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Monday the 14th of November is World Diabetes Day! This day is a global awareness campaign established in 1991 by the IDF and the World Health Organisation. The theme this year is Access to Diabetes Care, as millions of people around the world do not have access to diabetes care, which is essential for managing this condition. 

What is Diabetes?

Diabetes is a serious complex condition which can affect the entire body. Diabetes requires daily self care and if complications develop, diabetes can have a significant impact on quality of life and can reduce life expectancy.

There are 2 main types of Diabetes, Type 1 Diabetes (T1DM); a genetic condition which often shows up early in life, and Type 2 Diabetes (T2DM) which is mainly lifestyle-related and develops over time. However, there is also a 3rd type known as Gestational Diabetes, which can occur during pregnancy.

T2DM is the most common form of diabetes, affecting 85-90% of people diagnosed with diabetes. Older adults are most likely to develop T2DM, however an increasing number of younger adults are developing it.

What is T2DM I hear you ask? Great question! T2DM involves the body responding ineffectively to a hormone produced by the pancreas called Insulin. This results in the body’s cells being unable to absorb the blood glucose and turn it into energy, with a subsequent build-up of glucose (sugar) in the blood.

Both healthy eating and regular physical activity and exercise are important for T2DM management.

How does exercise help with Diabetes?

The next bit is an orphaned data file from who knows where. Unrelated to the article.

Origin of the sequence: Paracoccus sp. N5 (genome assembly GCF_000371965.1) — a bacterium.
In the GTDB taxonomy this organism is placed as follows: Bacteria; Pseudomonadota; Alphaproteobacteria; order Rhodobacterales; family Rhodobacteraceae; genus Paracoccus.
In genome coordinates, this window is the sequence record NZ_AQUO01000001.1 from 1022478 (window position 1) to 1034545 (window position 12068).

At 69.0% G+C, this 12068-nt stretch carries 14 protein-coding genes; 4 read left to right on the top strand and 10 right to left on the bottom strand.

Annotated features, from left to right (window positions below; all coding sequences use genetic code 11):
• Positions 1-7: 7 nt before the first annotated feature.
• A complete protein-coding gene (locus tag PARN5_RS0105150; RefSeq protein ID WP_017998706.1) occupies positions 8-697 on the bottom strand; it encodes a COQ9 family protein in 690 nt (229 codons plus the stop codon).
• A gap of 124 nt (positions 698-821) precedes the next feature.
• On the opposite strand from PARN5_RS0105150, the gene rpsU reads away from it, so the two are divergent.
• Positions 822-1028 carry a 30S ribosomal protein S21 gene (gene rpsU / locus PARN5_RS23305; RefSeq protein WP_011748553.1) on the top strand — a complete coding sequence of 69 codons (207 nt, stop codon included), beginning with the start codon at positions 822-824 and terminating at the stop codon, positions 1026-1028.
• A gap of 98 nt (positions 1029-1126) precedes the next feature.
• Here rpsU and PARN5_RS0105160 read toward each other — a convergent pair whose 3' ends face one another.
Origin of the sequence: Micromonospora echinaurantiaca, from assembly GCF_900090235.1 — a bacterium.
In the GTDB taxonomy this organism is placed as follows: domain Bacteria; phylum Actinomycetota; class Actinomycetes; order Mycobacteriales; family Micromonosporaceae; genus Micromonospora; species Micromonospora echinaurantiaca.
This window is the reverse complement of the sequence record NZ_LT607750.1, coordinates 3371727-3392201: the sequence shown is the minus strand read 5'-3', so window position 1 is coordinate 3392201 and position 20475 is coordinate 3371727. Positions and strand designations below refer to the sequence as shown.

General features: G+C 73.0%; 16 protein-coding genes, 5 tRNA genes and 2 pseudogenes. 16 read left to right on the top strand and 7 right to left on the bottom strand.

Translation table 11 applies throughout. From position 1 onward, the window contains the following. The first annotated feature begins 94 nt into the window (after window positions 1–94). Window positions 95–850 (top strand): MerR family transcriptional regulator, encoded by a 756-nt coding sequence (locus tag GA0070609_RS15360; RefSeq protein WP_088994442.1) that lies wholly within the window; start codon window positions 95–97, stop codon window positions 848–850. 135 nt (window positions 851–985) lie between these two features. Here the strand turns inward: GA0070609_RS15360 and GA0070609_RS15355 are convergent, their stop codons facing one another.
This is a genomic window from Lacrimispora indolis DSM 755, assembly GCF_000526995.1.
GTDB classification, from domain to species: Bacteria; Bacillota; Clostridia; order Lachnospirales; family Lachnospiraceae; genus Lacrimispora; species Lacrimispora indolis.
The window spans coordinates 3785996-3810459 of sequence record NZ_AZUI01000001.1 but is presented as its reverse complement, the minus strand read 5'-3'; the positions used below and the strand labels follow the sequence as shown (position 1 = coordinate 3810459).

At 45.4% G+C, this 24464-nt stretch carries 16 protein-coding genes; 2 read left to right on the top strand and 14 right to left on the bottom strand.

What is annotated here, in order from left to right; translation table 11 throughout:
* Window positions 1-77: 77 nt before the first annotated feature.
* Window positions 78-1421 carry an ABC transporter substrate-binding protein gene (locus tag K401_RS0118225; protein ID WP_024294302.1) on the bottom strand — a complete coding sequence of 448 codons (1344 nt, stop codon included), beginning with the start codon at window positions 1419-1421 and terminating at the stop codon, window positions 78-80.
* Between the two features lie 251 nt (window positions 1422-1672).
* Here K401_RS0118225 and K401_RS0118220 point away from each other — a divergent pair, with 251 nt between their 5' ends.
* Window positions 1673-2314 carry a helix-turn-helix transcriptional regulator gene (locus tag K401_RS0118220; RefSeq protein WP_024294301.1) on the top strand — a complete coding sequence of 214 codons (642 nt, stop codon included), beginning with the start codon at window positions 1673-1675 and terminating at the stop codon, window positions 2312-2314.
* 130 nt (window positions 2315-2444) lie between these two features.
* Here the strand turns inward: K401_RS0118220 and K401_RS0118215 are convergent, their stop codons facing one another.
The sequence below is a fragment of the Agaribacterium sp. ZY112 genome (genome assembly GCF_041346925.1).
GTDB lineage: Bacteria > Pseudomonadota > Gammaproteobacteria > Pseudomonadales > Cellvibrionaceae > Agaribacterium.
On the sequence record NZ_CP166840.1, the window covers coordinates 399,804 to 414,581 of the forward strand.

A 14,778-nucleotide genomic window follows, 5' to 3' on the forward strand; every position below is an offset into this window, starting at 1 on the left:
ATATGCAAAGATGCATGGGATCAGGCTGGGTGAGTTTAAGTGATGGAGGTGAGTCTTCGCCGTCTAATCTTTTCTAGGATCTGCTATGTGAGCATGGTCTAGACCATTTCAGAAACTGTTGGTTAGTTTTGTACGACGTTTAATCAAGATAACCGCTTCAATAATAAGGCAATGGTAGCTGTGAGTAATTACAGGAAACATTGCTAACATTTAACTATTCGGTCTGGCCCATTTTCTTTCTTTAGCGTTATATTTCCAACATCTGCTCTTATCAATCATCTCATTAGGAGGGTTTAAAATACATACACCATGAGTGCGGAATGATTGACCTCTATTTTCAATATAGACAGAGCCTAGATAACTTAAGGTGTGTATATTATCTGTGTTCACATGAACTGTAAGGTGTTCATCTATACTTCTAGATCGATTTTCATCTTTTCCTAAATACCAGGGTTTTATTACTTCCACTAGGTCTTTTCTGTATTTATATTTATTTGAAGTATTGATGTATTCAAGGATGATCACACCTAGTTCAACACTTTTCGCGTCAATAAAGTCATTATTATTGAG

Whilst everyone can benefit from regular exercise, people suffering from diabetes are encouraged to engage in regular physical activity due to its vital role in the management of their condition.

Exercise can improve the way our muscles respond to insulin, therefore assisting the regulation of blood glucose levels for some hours after exercise. Also, exercise can lower the dose of insulin that’s required by improving how the body responds to it (insulin sensitivity), i.e. if the body can absorb more of it, then less of it needs to be produced in the first place.

Some of the extended benefits of exercise include:

  • Improved blood pressure (important for preventing further complications)
  • Weight management
  • Reduced risk of heart disease
  • Improved stress levels

What type of exercise is best?

There is no specific format of exercise that is better or worse for dealing with diabetes, but we recommend a mixture of supervised and unsupervised exercise programs, varying in frequency, intensity and duration. General health benefits can be seen as a result of at least 150 minutes per week (2.5 hours) of moderately intense physical activity, coupled with strength training at least twice per week.

What am I entitled to and how can an Accredited Exercise Physiologist help?

Type 2 Diabetes sufferers are eligible for “Group Allied Health Services under Medicare.” Essentially a management plan, clients are able to receive referrals to Exercise Physiologists through their GP, allowing them 1 assessment for group services per calendar year and up to 8 group allied health services per calendar year.

The Physio Clinic has university-qualified Exercise Physiologists (EPs) who specialize in designing and delivering safe and effective exercise interventions for people with Diabetes, chronic medical conditions, injuries or disabilities.

Under the guidance of our EPs, diabetes patients are assessed and prescribed individualised, periodised programs to ensure you receive the most benefit from your exercise, delivering safe and supervised exercise in our state-of-the-art clinics.

This article was written by one of our Exercise Physiologist Peter Kollis, if you would like to book in to see Peter at Prospect or any of our other Exercise Physiologists please feel free to talk to our friendly admin on 08 8342 1233 or book online.